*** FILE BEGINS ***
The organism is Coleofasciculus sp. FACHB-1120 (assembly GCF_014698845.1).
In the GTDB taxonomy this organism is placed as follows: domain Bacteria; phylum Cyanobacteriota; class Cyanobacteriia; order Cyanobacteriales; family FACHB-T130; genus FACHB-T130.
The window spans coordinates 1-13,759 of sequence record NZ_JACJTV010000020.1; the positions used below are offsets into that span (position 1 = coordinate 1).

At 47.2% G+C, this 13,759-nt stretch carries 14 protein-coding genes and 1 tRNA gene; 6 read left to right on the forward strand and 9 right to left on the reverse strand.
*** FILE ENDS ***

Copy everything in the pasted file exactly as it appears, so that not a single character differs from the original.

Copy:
The organism is Coleofasciculus sp. FACHB-1120 (assembly GCF_014698845.1).
In the GTDB taxonomy this organism is placed as follows: domain Bacteria; phylum Cyanobacteriota; class Cyanobacteriia; order Cyanobacteriales; family FACHB-T130; genus FACHB-T130.
The window spans coordinates 1-13,759 of sequence record NZ_JACJTV010000020.1; the positions used below are offsets into that span (position 1 = coordinate 1).

At 47.2% G+C, this 13,759-nt stretch carries 14 protein-coding genes and 1 tRNA gene; 6 read left to right on the forward strand and 9 right to left on the reverse strand.